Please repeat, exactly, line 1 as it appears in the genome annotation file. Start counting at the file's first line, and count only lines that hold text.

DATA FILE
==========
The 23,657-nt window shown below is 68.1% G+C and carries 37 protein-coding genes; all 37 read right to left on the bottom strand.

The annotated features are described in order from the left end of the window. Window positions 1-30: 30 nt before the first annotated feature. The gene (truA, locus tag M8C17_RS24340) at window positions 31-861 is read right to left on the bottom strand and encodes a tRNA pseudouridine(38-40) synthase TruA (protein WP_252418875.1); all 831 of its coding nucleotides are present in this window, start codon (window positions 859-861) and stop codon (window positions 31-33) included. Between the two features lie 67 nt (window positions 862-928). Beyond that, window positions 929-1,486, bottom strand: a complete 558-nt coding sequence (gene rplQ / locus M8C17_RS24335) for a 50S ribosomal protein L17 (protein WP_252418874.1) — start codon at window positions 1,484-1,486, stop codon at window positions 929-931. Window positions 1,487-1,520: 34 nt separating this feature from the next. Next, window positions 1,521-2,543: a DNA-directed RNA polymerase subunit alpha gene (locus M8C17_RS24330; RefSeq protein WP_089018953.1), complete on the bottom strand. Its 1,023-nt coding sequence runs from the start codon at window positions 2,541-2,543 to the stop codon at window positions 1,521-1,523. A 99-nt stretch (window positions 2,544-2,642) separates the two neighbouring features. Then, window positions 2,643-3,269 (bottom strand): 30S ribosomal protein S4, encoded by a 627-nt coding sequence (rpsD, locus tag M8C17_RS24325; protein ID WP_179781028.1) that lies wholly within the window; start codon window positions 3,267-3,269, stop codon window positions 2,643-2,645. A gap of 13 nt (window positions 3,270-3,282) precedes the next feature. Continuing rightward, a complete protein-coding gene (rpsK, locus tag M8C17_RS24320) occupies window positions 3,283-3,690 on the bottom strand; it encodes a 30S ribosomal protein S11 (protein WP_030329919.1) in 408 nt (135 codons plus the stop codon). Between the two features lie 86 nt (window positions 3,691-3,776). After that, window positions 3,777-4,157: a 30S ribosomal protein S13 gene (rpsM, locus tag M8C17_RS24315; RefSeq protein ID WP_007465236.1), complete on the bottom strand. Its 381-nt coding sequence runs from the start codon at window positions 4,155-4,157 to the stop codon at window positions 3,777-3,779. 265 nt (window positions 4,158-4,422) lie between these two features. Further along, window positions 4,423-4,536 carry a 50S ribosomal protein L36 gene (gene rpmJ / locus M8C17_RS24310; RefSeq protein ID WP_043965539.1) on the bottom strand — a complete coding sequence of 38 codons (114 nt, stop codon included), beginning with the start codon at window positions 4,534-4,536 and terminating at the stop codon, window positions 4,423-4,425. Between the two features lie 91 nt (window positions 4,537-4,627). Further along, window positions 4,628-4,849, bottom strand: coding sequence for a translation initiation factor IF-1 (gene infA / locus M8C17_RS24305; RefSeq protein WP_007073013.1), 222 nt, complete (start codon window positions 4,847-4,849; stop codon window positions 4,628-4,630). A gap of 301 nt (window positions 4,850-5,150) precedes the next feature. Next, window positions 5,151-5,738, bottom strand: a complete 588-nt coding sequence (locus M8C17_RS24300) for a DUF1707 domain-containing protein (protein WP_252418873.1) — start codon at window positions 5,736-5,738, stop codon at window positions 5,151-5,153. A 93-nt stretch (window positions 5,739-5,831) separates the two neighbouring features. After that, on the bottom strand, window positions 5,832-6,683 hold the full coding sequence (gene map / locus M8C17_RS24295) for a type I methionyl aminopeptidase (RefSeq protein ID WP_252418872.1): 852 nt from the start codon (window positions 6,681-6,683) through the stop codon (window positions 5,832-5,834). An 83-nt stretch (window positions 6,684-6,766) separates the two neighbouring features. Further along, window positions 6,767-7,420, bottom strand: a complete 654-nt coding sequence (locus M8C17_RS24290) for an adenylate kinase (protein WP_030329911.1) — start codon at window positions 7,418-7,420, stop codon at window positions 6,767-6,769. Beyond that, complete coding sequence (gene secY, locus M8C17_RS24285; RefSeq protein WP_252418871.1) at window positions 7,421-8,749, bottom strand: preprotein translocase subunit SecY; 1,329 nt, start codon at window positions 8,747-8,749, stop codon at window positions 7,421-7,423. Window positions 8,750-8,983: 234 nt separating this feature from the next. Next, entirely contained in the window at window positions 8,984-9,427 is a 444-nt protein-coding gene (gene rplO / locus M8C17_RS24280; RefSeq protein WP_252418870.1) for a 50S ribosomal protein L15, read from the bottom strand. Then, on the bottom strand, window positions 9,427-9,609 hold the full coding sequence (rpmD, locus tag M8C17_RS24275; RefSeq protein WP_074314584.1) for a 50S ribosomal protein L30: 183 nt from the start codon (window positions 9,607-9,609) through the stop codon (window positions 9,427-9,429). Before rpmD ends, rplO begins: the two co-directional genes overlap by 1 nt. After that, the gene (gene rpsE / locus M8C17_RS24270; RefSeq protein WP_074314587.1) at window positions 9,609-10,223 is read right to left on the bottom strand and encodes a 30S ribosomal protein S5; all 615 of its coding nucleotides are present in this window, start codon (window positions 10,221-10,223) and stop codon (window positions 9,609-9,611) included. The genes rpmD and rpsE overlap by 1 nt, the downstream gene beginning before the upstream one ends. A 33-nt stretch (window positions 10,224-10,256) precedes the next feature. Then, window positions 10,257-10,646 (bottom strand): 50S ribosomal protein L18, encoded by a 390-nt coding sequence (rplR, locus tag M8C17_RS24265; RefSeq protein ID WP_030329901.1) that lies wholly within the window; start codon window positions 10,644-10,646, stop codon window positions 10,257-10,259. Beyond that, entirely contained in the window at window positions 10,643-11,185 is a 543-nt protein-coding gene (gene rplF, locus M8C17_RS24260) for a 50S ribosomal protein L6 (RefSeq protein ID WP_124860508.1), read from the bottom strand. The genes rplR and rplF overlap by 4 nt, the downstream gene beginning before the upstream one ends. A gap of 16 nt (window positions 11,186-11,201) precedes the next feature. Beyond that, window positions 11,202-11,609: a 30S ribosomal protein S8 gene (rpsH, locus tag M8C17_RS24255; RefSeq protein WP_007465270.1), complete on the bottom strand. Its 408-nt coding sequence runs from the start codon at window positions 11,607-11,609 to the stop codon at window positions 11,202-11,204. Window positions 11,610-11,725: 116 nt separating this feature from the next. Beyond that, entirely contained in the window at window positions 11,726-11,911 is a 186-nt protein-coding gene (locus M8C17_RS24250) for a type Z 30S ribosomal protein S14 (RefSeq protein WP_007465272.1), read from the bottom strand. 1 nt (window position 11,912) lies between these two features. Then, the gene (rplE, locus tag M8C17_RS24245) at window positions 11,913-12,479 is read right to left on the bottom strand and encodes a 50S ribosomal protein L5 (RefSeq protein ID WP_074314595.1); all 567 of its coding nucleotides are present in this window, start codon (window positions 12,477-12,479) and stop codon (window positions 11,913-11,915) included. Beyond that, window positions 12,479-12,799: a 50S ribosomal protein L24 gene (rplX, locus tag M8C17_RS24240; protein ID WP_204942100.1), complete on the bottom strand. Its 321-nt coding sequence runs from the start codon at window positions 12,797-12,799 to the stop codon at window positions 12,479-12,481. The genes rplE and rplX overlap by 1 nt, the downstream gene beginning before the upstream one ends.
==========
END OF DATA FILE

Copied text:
The 23,657-nt window shown below is 68.1% G+C and carries 37 protein-coding genes; all 37 read right to left on the bottom strand.